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Our special 130th Festival has come to a close during which we also celebrated the bicentenary of the birth of Mrs Susan Sunderland. We had the privilege of Wendy Maas and Charlotte Arculus attending our Last Night Concert. Wendy being Mrs Susan Sunderland’s great, great granddaughter and Charlotte being her great, great, great granddaughter.

The Festival drew in excess of 4,000 performers with constant feedback from the adjudicators that the standard of performance was exceedingly high. It is also noteworthy that performers increasingly came from greater distances with The Brythoniaid Male Voice Choir, Peterborough and Nelson choirs making a huge impact to the final Saturday and Last Night Concert.
Other highlights being:-

• “Sing Hallelujah with the Huddersfield Choral Society”. A Workshop and public performance of elements from Handel’s Messiah. A 200+ choir for the performance who were accompanied by the Musica Kirklees Orchestra. Workshop Leader Gregory Batsleer.
• ‘Schools Valentine’s Day Workshop and Concert’, with Musica Kirklees. 1,000 children had an amazing time at the Workshop with 300 returning in the evening to perform in a packed Concert Hall.
• ‘Special Needs Workshop’, with the Dark Horse Theatre. An amazing event where the power of music and dance brings joy to these wonderful children and is clearly visible. All Special Needs Schools in Kirklees attended the event.
• ‘Music for the Brain Tea Dance’. New for 2019 and in conjunction with The Alzheimer’s Society was a huge success. In excess of 60 people attended, enjoyed tea and cake, sang and danced to music provided by Musica Kirklees. The event exceeded all expectations and will now become a regular part of our Festival.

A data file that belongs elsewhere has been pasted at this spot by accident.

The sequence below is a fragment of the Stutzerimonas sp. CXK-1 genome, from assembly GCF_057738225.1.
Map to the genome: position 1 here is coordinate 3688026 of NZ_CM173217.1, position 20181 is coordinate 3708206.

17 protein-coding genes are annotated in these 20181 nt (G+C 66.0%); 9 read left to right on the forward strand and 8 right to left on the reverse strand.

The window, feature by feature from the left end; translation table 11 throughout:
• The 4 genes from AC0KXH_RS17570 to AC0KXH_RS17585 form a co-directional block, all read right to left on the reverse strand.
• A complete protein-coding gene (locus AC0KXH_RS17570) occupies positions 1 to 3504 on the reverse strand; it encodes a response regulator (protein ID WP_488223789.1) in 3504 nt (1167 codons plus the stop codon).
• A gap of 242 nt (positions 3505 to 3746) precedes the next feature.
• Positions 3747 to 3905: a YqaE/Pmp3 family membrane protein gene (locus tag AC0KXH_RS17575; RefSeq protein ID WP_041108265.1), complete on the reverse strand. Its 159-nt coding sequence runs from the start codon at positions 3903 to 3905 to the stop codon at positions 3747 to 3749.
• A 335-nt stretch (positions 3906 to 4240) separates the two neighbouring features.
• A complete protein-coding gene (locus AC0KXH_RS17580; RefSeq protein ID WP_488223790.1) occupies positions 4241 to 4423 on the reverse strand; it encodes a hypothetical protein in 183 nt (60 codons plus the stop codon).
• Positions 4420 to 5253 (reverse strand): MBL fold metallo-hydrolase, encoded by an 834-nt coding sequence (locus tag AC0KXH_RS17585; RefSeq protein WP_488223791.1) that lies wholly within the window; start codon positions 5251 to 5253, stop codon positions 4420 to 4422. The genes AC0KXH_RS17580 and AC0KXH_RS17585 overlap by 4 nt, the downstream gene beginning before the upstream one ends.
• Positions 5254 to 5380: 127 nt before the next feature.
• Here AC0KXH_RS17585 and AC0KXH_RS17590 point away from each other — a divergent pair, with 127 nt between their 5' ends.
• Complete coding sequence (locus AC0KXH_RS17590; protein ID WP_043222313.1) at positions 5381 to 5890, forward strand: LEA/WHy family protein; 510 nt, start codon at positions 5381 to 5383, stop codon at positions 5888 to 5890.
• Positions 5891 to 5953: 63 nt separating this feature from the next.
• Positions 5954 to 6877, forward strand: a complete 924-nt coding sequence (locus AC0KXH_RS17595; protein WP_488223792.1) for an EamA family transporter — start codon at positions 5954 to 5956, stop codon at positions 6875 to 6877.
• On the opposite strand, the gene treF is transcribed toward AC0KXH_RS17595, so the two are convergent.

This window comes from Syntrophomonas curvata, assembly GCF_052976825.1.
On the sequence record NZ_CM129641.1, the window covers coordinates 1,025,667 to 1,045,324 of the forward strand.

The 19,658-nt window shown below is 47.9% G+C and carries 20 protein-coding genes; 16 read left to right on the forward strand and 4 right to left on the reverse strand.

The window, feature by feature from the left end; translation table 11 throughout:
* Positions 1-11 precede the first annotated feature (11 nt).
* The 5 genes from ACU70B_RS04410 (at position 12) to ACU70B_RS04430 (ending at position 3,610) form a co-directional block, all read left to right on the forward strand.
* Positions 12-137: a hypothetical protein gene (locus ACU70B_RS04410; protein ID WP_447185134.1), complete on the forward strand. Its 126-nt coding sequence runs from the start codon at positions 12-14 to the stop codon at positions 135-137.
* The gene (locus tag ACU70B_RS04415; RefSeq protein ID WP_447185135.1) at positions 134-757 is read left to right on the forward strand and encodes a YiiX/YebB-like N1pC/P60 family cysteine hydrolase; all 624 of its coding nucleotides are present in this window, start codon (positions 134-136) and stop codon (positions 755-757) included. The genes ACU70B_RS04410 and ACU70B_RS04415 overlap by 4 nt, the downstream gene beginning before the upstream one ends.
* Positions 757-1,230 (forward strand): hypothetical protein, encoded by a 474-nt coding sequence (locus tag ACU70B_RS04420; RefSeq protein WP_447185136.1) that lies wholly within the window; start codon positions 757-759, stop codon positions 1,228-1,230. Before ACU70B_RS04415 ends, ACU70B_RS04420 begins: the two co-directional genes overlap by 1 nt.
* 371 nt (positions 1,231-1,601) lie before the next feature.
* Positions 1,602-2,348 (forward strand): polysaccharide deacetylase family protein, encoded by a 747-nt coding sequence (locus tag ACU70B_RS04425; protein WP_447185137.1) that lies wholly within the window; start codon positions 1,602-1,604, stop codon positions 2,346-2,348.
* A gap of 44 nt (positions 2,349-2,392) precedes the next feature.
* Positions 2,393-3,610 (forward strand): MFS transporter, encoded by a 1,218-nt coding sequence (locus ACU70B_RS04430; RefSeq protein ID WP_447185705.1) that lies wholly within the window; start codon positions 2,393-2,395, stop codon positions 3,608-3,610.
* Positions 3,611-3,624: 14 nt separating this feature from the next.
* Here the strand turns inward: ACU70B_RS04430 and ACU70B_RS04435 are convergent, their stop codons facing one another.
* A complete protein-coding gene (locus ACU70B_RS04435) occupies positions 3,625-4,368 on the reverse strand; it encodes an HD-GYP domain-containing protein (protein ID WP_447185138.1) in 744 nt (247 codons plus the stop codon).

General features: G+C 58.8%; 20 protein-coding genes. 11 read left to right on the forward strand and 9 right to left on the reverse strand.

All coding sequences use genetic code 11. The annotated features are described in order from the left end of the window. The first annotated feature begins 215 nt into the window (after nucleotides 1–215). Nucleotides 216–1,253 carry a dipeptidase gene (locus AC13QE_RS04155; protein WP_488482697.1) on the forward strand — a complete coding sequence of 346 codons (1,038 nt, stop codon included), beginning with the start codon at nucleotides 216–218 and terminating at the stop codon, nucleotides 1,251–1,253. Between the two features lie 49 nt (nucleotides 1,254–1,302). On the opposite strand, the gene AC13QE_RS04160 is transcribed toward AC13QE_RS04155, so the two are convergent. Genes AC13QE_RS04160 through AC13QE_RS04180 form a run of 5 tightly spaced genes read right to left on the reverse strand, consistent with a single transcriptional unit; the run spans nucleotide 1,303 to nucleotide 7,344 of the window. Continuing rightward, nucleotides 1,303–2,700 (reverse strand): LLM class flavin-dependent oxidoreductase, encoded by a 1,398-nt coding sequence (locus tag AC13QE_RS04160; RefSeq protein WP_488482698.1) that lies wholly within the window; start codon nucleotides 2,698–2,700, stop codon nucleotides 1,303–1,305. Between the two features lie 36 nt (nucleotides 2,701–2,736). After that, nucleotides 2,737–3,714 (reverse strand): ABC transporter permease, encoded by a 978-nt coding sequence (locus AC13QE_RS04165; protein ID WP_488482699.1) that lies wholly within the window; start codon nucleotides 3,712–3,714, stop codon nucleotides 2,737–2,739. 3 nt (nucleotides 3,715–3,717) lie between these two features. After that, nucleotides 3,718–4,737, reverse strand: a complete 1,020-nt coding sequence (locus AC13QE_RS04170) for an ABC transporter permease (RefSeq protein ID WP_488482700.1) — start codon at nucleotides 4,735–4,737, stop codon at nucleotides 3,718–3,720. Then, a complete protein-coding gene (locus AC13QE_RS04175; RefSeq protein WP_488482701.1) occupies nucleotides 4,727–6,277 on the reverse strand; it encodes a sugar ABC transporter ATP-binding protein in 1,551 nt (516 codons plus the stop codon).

• ‘Kirklees Young Musician’ for 2019 is cellist Will Robertson. Adjudicator Steven Roberts complimented Will on his high standard of performance.
• ‘The Last Night Concert’ included the World Premiere of Will Todd’s ‘When Music Sounds’ Choral Suite performed by The Huddersfield Choral Society with Will Todd performing and conducting from the piano. A real piece of history for our special commemorations.

We move on now to our 131st Festival, planning having already started!

Our aim ‘to promote education and development within the arts for the benefit of the community’ remains as valid now as when it was written 130 years ago. It could be argued that our aims are even more relevant in modern times when opportunities for performance and development are becoming increasingly scarce.

The Festival is a Registered Charity and ran entirely by unpaid volunteers. If you would like further details or are interested in being part of it, do please contact us.